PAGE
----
Thursday, June 19, 2008

Deep in the Forest, self portrait with leaves

Deep in the Forest, self portrait with leaves, by Mary Stebbins Taitt. In Celebration of digital images, I created this by hand with dots of ink. It took a long time. Some pens worked better than others. Some wouldn't make a dot unless I moved them a little and then they made a dash. :-( Some pens made tiny dots and some made big dots. But here is is. Including a detail. (It doesn't really look that much like me, and makes me look younger than I am. It's more a self-portrait of my inner self, LOL!)

12 comments:

Andrée said...

That's wonderful. I love this technique and can only imagine how many hours it took. It was worth it.

Mary Stebbins Taitt said...

I did it so long I got a BLISTER on my finger--literally.

But it was fun and interesting and very time consuming. Not something I am eager to do again immediately! LOL!

Raven said...

Very cool. Can't imagine how much work that was. I love the idea of hand made digital. Reverse technology. Brilliant.

Mary Stebbins Taitt said...

It was a really really LOT of work and very frustrating but at the same time sort of compelling.

Suzie said...

Hello - I'm taking an art class at Saint Francis and need to do a series of self-portraits. I love this technique. What types of pens did you use? How should I get started? Thanks! I love your blog.

Mary Stebbins Taitt said...

Hi Suzie,

Sorry, I've been away at a poetry retreat and just got home.

I used fine point art pens (and not so fine point when I needed a color I didn't have.) I went to the art store and to Staples and just collected some greens, browns, flash-tones etc.

Then I made a very light pencil sketch and made dots along the edges of the sketch and then erased the pencil sketch. Then I just kept adding dots. I looked at some magazine photos with a magnifying glass to get an idea about how they looked, and also at some photos expanded on the computer, enlarged a lot. I went for that look. It was slow and time consuming, but one advantage of the technique is, because there are lots of random dots, it is easy to correct a mistake.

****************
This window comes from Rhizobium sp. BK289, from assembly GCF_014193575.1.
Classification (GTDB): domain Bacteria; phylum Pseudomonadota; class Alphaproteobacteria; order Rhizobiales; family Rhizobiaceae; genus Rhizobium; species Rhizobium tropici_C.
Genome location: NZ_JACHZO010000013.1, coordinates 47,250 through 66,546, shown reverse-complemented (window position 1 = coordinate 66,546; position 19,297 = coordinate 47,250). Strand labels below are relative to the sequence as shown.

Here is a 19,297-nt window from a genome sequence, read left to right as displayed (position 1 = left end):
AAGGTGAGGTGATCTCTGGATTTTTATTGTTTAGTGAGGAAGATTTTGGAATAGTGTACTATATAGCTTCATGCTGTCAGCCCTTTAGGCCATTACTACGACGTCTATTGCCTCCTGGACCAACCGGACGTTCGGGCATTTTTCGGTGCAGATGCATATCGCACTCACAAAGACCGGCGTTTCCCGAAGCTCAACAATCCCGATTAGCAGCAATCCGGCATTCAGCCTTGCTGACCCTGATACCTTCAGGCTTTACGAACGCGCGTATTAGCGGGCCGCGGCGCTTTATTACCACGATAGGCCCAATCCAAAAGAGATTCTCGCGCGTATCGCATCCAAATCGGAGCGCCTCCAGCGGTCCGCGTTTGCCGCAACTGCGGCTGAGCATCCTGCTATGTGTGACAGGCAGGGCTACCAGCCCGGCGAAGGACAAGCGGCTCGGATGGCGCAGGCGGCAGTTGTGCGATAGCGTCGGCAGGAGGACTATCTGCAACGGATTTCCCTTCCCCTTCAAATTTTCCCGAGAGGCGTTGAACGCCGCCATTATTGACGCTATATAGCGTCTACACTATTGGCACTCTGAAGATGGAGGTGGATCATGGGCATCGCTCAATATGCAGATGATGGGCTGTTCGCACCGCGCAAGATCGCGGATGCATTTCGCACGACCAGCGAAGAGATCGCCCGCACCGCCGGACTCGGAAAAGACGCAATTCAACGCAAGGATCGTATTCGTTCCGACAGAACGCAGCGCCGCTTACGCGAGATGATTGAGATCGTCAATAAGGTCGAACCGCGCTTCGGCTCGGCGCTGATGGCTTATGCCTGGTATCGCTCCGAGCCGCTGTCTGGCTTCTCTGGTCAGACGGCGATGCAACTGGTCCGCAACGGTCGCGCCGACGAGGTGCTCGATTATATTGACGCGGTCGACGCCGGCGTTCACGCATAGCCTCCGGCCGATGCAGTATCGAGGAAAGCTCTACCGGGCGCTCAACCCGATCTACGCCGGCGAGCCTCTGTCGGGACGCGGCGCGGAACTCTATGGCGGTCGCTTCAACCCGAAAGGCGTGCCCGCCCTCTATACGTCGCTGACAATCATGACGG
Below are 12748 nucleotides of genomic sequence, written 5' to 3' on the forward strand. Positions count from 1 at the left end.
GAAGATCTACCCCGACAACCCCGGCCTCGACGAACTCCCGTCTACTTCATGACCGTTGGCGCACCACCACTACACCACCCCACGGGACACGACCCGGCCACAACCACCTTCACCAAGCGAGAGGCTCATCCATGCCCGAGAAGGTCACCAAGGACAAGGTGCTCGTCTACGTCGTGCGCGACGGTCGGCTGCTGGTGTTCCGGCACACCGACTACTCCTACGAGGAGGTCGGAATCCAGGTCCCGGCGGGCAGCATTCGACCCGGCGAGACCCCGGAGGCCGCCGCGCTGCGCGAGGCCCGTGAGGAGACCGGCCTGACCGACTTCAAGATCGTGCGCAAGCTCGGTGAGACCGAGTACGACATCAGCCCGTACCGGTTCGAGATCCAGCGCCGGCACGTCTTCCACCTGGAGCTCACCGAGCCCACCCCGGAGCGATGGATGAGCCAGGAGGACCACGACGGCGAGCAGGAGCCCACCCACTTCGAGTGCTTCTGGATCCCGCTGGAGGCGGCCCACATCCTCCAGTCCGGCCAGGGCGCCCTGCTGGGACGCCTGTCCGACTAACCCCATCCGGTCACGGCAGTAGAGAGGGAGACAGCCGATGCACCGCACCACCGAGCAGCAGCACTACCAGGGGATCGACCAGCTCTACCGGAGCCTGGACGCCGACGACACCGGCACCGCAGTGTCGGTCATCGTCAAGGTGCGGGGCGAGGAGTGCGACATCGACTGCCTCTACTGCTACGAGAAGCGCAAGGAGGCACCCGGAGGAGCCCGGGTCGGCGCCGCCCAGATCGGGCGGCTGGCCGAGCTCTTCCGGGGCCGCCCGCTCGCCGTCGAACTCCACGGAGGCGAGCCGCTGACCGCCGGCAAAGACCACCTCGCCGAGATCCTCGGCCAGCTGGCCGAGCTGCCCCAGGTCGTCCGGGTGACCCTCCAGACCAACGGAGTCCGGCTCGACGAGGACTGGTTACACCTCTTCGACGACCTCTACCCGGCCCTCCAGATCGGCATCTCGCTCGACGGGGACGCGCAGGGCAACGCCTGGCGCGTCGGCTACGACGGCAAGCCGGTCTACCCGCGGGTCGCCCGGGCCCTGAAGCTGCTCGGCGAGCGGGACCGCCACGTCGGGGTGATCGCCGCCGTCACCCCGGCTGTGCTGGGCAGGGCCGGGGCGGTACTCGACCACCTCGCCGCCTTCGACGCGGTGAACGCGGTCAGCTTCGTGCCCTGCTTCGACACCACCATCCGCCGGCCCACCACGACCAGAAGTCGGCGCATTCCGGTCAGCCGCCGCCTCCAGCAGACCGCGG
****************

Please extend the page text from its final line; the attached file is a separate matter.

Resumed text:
Mary Stebbins Taitt said...

Suzie, I was going to leave this info on your blog, but can't find a blog that belongs to you that is public.

Suzie said...

Your information is so helpful. Thank-you. I am eager to start a project I was dreading thanks to you! I have a photo of myself that I am going to use as a model but I'm not sure what to use instead of leaves. Any suggestions. I have photos from my garden this summer. I thought Dill or Zinnias might work. Thanks again.

Mary Stebbins Taitt said...

Either dill or Zinnia would be wonderful--each has its super qualities. Dill is so graceful. You could also use leaves--a different kind perhaps--with fall color that could be fun!

It does take a while, but is very satisfying. It would be good to plan to do it over several days if possible, as I actually got a blister.

Mary Stebbins Taitt said...

If you have a computer and a scanner and photoshop--or access to them--you could scan the photo, pixelize it, print it, and use it as a guide--but that's not necessary.

Connie said...

I like this one. Very nice.

Mary Stebbins Taitt said...

Thanks so much, Connie! :-D